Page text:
6th Framework Programme (2002-2006)
 
 
 
Home > New Modes of Governance Project >

Research


Overview

The NEWGOV Integrated Project examined the transformation of governance in Europe (and beyond) by mapping, evaluating and analysing the emergence, execution, and evolution of what we referred to as 'New Modes of Governance' (NMG). By new modes of governance we meant the range of innovation and transformation that has been and continues to occur in the instruments, methods, modes and systems of governance in contemporary polities and economies, and especially within the European Union (EU) and its member states.

The precise scientific objectives of NEWGOV were pursued within four different clusters, each of which contained a set of inter-linked projects. The four clusters were dedicated, respectively, to 'emergence, evolution and evaluation', 'delegation, hierarchy and accountability', 'effectiveness, capacity and legitimacy', and 'learning, experimental governance, and reform'. Within these clusters there was a total of 24 projects which covered topics such as 'capacity building and the OMC' and 'arguing and persuasion in EU governance' in cluster 1, 'regulatory agencies and network governance', 'governance and the EU securities sector' and 'European public services regulation' in cluster 2, 'new forms of governance and eastern enlargement', 'the domestic impact of European law' and 'new modes of governance in relations with non-member states' in cluster 3, and 'varieties of capitalism and economic governance in CE Europe', 'new corporate governance regimes' and 'distributive politics, learning and reform' in cluster 4. The clusters and the projects were accompanied by two transversal task forces, one on 'legal issues', the other on issues of 'legitimacy and democracy' which made inputs across the Integrated Project. Joint activities across the consortium as a whole included workshops, conferences, the mutual exchange and cross-fertilisation of ideas, information, and data, and through research training conducted in two summer schools.

Our pan-European research consortium engaged political scientists, economists, lawyers, sociologists, and practitioners to collect data on and to map and analyse innovations and transformations in the instruments, modes, and systems of governance operating at the multiple levels and arenas of the still evolving and enlarging European polity and economy. Of particular interest were the ways in which these innovative mechanisms and practices relate to each other (both horizontally and vertically); how they relate to 'old methods' of governance; and what their implications are both for the effectiveness and efficiency of policy making, as well as the normative and democratic nature (accountability, participation and citizenship - and thus legitimacy) of the EU. In terms of instruments and modes of governance, we investigated new forms of multi-level partnership, deliberation and networks, as well as innovations in systems of socio-economic governance, producing new knowledge on how they have developed in different policy sectors; how their implementation and use has differed across the older and more recent Member States; and how they are articulated at the local, regional, national, European, and global levels.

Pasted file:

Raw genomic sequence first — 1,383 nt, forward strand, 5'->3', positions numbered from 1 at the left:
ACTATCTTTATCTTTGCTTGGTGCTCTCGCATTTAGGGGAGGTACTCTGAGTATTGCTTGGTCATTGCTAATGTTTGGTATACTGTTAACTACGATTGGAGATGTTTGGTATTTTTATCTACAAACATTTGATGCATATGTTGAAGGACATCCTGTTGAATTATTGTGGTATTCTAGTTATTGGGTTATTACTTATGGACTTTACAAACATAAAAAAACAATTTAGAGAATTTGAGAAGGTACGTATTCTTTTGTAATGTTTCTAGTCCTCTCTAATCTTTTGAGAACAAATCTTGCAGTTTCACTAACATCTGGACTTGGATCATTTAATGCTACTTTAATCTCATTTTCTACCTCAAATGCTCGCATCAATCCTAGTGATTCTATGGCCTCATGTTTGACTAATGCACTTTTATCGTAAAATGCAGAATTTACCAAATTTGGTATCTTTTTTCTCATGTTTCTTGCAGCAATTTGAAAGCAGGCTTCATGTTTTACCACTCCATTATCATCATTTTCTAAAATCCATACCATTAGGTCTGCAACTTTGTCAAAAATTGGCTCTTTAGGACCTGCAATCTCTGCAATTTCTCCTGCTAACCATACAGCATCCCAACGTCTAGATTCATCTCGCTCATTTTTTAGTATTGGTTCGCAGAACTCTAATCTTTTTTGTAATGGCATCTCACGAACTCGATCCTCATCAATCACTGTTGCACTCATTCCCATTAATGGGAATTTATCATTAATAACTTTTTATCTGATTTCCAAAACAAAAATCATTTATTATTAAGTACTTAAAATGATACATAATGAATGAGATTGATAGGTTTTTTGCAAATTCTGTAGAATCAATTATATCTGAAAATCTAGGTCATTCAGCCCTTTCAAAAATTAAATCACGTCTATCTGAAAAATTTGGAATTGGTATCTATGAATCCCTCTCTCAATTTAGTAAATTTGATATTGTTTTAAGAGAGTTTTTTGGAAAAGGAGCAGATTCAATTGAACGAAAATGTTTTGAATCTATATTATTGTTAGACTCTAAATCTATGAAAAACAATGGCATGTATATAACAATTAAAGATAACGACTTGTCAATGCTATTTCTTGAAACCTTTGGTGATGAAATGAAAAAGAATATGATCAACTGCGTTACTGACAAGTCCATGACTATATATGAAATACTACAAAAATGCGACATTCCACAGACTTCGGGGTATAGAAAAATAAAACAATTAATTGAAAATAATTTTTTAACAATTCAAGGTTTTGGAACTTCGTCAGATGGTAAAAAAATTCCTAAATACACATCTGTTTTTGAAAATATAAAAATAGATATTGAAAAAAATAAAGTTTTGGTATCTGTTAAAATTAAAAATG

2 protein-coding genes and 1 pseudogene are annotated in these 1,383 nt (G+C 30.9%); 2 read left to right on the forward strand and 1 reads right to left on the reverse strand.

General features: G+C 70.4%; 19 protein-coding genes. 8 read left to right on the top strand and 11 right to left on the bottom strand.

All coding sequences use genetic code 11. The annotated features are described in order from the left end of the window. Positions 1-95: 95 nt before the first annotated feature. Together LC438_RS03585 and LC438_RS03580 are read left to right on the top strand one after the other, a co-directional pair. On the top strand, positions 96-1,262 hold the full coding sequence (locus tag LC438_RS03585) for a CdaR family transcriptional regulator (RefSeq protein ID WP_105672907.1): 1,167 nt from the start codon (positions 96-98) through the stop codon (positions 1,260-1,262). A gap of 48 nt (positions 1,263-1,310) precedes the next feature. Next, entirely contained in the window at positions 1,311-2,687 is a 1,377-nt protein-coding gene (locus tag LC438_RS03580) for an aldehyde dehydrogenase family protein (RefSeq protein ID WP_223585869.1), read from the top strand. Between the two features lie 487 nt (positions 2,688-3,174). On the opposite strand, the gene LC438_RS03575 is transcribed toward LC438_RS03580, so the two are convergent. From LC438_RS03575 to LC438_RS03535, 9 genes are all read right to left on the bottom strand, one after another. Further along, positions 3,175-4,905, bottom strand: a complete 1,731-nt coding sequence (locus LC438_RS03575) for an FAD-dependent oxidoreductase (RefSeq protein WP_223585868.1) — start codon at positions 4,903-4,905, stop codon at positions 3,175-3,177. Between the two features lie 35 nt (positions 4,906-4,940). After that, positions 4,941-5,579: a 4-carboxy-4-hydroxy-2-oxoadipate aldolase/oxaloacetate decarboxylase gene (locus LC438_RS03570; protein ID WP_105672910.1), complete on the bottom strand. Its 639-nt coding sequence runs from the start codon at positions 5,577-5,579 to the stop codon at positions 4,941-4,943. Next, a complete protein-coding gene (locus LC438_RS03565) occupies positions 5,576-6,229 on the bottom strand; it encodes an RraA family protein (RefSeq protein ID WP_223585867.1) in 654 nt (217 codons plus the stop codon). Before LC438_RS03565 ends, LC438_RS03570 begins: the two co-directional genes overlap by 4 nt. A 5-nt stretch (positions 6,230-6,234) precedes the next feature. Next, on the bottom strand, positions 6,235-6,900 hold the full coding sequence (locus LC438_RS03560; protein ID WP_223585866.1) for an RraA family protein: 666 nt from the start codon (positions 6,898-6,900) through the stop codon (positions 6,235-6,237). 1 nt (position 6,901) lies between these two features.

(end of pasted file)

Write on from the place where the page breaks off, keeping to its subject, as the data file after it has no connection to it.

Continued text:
The NEWGOV consortium contributed to the creation of a European Research Area in the social sciences and humanities by shaping a new European-level research agenda; by integrating previously dispersed researchers within a coherent, pan-European whole; and by creating novel training activities and networks between researchers and policy practitioners; and providing for outreach to, and participation by, the wider research community.

Further information can be found in the scientific objectives document (version 4, June 2006) and in the 'research' section of this site.

Page updated: 1/12/08

Co-ordinated by the European University Institute